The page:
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‘Off the Straight & Narrow'

Early Dorset Police files record some colourful instances of constables getting into hot water for ‘wandering from the straight & narrow.’

In February 1857, Constable Charles Guy of Blandford Division was fined ten shillings (50p) for being drunk. As a punishment he was ordered to move to another station at his own expense. Guy refused to do this so as a result was given a punishment of 14 days hard labour and he was dismissed from the force by the Chief Constable, Colonel Cox.

In June 1867, Constable Rolls was fined ten shillings ‘for lying down in the road when escorting a prisoner and allowing him to wander off out of sight.’ Apparently, the constable’s defence was that he was tired and that his offence was a trivial one. This did not impress the Chief Constable.

In July 1857, Constable Hodges spent several hours playing skittles in a public house at Iwerne Minster. While there he had his handcuffs stolen by a fellow drinker whom Hodges then arrested and took before a magistrate. However, the magistrate dismissed the case. Hodges was fined one pound and dismissed from the force.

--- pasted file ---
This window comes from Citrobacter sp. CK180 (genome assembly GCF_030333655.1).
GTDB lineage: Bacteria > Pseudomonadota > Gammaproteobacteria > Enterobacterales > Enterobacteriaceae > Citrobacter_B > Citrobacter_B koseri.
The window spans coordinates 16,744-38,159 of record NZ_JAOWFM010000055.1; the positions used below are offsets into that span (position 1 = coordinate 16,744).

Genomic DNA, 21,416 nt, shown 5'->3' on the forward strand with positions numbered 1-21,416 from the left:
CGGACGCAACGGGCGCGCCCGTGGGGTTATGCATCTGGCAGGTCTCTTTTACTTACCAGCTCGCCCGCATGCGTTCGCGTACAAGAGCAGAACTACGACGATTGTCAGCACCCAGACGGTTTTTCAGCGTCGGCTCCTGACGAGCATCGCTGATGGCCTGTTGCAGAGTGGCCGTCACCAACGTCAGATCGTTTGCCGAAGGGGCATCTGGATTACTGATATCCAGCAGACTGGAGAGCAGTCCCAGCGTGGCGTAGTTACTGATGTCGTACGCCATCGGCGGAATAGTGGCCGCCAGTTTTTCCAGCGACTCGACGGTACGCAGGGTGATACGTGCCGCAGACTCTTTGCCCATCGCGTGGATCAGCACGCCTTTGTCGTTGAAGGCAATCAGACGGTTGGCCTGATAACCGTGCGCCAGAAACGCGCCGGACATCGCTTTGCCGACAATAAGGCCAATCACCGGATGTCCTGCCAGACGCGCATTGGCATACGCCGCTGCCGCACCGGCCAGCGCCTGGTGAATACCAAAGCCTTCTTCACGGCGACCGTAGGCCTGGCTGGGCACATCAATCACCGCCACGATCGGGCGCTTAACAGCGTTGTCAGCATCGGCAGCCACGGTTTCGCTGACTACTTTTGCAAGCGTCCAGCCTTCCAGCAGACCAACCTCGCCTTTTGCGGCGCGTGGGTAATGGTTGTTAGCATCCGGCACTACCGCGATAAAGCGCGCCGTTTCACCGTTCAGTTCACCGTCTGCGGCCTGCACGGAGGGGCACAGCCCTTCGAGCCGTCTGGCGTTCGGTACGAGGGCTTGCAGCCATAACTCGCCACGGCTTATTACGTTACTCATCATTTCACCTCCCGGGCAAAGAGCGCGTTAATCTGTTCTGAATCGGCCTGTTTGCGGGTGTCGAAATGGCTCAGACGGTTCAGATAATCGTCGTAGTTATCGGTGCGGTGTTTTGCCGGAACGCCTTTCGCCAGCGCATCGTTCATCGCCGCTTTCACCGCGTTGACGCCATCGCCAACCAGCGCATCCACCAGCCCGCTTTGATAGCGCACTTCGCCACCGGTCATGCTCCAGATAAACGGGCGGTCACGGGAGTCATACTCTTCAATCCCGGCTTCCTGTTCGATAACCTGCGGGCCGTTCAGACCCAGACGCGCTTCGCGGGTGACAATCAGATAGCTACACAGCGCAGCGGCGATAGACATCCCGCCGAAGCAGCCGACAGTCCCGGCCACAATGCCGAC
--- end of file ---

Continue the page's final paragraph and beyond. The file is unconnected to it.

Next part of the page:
A Wareham constable lost his temper and kicked his lamp for around half a mile up the Turnpike Road. Unimpressed by this action, the Chief Constable downgraded the constable to a constable class 2 and instructed him to pay for the damage done.

In October 1859, the Chief Constable complained that during the previous month no less than twelve constables had been reported for being under the influence of drink with some being on special duty.

In May 1861, Constable Richard Hann was reported to have been dancing in the Nags Head Club Room during the evening of the 23rd May when he should have been on duty. He denied this before the Bench. Hann was demoted to a police constable class 3 by the Chief Constable and removed from Cerne Abbas to Winterborne Whitchurch at his own expense.

In January 1862, PC Collins was severely censured and dismissed from the force. On Christmas Eve, he took a prisoner in his custody into an Inn at Piddletrenthide and regaled him with alcoholic drink.

(Source: Policing Victorian Dorset by Maurice Hann (1989)

Illustration: Dorset's first Chief Constable: Lieutenant Colonel Samuel Symes Cox.


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